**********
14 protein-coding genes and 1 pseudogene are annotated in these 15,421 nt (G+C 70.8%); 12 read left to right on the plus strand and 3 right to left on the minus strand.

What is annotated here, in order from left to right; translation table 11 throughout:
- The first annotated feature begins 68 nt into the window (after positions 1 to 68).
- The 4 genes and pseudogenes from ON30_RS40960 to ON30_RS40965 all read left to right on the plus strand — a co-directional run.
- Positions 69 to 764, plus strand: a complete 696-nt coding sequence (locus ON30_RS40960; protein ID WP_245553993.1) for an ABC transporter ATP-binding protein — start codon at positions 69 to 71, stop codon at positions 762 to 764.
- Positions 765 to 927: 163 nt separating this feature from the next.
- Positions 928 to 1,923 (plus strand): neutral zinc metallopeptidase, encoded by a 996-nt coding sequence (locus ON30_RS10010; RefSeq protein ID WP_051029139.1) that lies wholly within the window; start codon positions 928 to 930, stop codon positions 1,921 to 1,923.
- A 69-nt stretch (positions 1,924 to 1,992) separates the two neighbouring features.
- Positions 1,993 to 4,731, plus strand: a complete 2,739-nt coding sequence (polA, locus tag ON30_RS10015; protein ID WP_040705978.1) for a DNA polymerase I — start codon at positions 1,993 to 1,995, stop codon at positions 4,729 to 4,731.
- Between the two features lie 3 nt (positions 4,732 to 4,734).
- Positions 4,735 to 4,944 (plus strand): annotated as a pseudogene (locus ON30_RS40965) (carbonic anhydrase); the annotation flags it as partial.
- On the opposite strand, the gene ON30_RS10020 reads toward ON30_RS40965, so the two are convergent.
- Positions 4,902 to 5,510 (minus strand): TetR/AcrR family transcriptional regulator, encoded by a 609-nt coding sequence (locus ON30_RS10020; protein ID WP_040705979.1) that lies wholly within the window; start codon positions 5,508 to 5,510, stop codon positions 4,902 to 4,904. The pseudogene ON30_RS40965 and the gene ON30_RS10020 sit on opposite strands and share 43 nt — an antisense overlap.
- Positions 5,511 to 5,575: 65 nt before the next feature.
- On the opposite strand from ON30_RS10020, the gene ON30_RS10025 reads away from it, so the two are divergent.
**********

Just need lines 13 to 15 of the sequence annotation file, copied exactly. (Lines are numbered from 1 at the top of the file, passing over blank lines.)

- Positions 4,902 to 5,510 (minus strand): TetR/AcrR family transcriptional regulator, encoded by a 609-nt coding sequence (locus ON30_RS10020; protein ID WP_040705979.1) that lies wholly within the window; start codon positions 5,508 to 5,510, stop codon positions 4,902 to 4,904. The pseudogene ON30_RS40965 and the gene ON30_RS10020 sit on opposite strands and share 43 nt — an antisense overlap.
- Positions 5,511 to 5,575: 65 nt before the next feature.
- On the opposite strand from ON30_RS10020, the gene ON30_RS10025 reads away from it, so the two are divergent.